A Recurve Dead Release Spotted!

Video of the 2017 Shoot Up Finals for the Barebow division at the Lancaster Archery Classic in Lancaster, PA has been posted on YouTube (https://www.youtube.com/watch?v=39ppQpTQcz4). Recurve Barebow is more popular around the world than it has been in the U.S. (driven, I suspect, by the popularity of compound archery in the U.S.) but Barebow is on a rebound now and more and more people are attracted to it. Featured in these final matches are: Dewayne Martin, Scott Bills, Bobby Worthington, and John Demmer III.

Interestingly, DeWayne Martin shoots with a dead release, something very few recurve archers can pull off. (More and more I am coming to the conclusion that there are no absolutes in archery (e.g. You must use a “live” release in Recurve.), just some things make shooting “more or less difficult.”

View the video! Flinches! Creeping! Tape on the nose! Tournament nerves! Stringwalking! (Although the announcers were somewhat clueless about the advantages of a crawl.) At 29:18 a close-up of John Demmer III’s quiver (current WA world field champion) shows arrows with two different fletching patterns. This would not be allowed in a WA shoot. The Lancaster Archery Classic uses a mixture of NFAA rules and their own. (It is a private shoot, they can do as they wish. If they apply for a sanction from one of the governing bodies they would have to conform to that association’s rules. Note Many people do not know that the Vegas Shoot, while owned by the NFAA, is a private shoot with its own rules.)

John Demmer III, the eventual winner, and an elite Barebow archer, shoots with a tilted head. You don’t have to do it right, you just have to do it over.

If you shoot Barebow or your students do, watch this video. This gives you a good idea of what is possible, at least indoors. It gives you an idea of what “the best” can shoot under pressure and then you can determine how you stack up or how close your students are.


Filed under For All Coaches

9 responses to “A Recurve Dead Release Spotted!

  1. Tom Dorigatti

    “Gentleman Jim” Pickering was the Master of the dead release. Although he shot predominately Freestyle Limited, he still has the dead release mastered down to a science.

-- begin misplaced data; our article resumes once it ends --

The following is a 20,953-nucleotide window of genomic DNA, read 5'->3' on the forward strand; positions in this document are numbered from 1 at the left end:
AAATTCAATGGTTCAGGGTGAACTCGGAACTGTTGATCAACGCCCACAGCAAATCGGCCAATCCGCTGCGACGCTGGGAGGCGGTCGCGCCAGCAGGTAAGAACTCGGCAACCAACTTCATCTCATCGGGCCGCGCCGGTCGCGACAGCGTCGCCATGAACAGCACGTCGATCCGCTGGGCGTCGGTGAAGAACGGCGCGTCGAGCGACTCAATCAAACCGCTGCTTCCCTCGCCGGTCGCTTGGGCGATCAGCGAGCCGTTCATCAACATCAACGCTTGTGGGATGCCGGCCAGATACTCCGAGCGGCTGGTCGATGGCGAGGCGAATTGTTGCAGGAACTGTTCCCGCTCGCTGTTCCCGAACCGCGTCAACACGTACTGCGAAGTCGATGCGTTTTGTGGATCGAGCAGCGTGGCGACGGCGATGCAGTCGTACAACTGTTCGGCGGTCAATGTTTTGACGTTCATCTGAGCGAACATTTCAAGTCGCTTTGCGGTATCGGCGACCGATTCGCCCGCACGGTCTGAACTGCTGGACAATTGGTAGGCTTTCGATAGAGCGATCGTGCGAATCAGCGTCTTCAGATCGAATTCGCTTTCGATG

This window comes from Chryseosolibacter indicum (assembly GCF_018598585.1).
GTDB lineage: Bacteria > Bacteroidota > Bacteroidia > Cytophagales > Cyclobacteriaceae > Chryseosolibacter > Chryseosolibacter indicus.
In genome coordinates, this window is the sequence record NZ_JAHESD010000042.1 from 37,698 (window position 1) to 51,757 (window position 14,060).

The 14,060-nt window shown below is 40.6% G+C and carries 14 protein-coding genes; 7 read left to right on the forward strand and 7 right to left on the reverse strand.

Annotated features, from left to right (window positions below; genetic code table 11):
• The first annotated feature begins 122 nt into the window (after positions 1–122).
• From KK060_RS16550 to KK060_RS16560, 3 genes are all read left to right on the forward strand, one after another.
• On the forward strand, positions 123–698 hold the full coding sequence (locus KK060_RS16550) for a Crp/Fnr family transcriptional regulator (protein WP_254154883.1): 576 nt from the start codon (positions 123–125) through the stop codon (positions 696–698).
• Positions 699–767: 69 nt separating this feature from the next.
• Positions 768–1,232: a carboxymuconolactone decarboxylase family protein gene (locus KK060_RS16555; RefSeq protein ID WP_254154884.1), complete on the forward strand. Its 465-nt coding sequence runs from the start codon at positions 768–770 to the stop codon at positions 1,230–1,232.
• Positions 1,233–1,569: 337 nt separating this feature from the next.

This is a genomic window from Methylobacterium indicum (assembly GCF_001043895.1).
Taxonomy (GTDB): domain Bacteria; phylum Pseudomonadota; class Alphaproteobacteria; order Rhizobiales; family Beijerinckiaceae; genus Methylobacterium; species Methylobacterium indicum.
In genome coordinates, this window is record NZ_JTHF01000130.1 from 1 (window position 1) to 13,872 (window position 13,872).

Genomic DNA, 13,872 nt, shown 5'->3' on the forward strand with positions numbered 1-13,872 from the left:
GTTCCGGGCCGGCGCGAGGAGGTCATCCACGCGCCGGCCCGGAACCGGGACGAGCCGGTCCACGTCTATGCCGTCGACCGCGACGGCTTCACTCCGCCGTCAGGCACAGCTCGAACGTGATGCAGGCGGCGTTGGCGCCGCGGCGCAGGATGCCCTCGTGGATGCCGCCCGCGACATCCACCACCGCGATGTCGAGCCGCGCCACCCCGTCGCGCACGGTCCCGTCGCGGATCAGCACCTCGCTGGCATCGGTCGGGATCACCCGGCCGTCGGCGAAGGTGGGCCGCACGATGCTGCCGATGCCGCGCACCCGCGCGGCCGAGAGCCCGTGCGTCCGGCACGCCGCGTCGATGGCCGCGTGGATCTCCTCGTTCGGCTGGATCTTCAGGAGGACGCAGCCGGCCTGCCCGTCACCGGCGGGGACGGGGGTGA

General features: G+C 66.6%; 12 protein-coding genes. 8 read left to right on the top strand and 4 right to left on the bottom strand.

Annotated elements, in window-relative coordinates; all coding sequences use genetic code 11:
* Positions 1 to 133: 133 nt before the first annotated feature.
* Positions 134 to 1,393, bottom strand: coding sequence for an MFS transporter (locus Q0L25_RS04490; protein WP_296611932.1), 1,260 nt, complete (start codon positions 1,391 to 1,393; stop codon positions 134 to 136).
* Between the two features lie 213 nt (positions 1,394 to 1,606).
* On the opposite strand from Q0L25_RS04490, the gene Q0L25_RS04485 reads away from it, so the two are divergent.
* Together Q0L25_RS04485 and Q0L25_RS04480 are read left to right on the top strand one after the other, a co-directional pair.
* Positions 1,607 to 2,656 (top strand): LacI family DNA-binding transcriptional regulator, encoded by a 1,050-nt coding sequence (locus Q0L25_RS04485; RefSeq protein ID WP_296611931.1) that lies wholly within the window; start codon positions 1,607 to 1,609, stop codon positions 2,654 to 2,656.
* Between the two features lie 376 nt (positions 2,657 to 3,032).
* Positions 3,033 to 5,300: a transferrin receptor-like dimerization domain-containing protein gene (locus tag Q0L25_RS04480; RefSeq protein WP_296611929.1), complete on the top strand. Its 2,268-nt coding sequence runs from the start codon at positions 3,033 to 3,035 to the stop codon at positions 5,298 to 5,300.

I also think that Frank Pearson, a great finger shooter, in his own right show with a dead release when he shot with fingers. He also used a clicker when he shot with a release aid! I don’t know if he still does it with a cilcker or not, however.


    • Becky does not, Frank does from time to time. Are you talking about the compound days of these gentlemen? (I never got to meet Jim Pickering, which I regret)

      A dead release with a compound bow is not only acceptable I think it it superior to a live release.

      How are you doing TD? I have a cold and am quite miserable at the moment.

      On Wed, Apr 19, 2017 at 11:34 AM, A Blog for Archery Coaches wrote:



      • Tom Dorigatti

        With regard to “Gentleman Jim”, dead release with both recurve and compound. Had the pleasure and privilege of shooting with him and also work with him a bit when I was on Hoyt, USA’s shooting staff.


  2. starground

    Also note John Demmer III’s centre shot setting. Way, way out to the left. Myself, I have a dead centre setting… Everything goes, as long as it works for you!
    I often see seemingly dead releases when bare bow archers anchor high. I find a high anchor really makes follow through difficult, as I would pull into my cheek bone. And fellow (recurve) archers would call it “plucking the string” when they see your fingers come flying from hitting your face after release… A lower anchor makes it easier, but then you would need a greater crawl, which might decrease your precision.
    However, it’s a really colorful and entertaining video!


    • I have seen centershots inboard of center, too. I have to believe, though, that those can be tuned out. Whether there is any benefit from doing so, I question.

      The results are determined by the archer, not the equipment, unless the equipment breaks down or is incapable of the level of consistency demonstrated by the archer (a rare thing).

      On Thu, Apr 20, 2017 at 1:23 PM, A Blog for Archery Coaches wrote:



  3. starground

    “If you shoot Barebow or your students do, watch this video. This gives you a good idea of what is possible, at least indoors.”
    Speaking of what bare bow archers are capable of:


  4. Caio Taniguchi

    For some reason, this is the 1st target archery event video i’ve EVER seen. I think I just had this idea in my mind that competitions like this would be ‘gold only, lot’s of X’s, ocasional bad shot defining who wins’, and it is great to see that score variations like those seen on this video are actually what happen.
    Also it was great seeing that it envolves people so different among themselves, from greatly diverse places and of different ages. It gave me the same feel as poker, where in a tournament’s final table you can see Yevgeniy Timoshenko, Daniel Negreanu, Doyle Brunson, and other people of such different backgrounds and ages, all in the same place competing for the 1st place.
    Great post as always!


    • Thanks! Too often the videos of super-human performances get all of the attention. More of these videos are now showing the nerves, flinching, mistakes that accompany all archery competitions. And these, as you now know, are good to see for us mere mortals! ;o)

      On Sat, Apr 22, 2017 at 11:46 PM, A Blog for Archery Coaches wrote:



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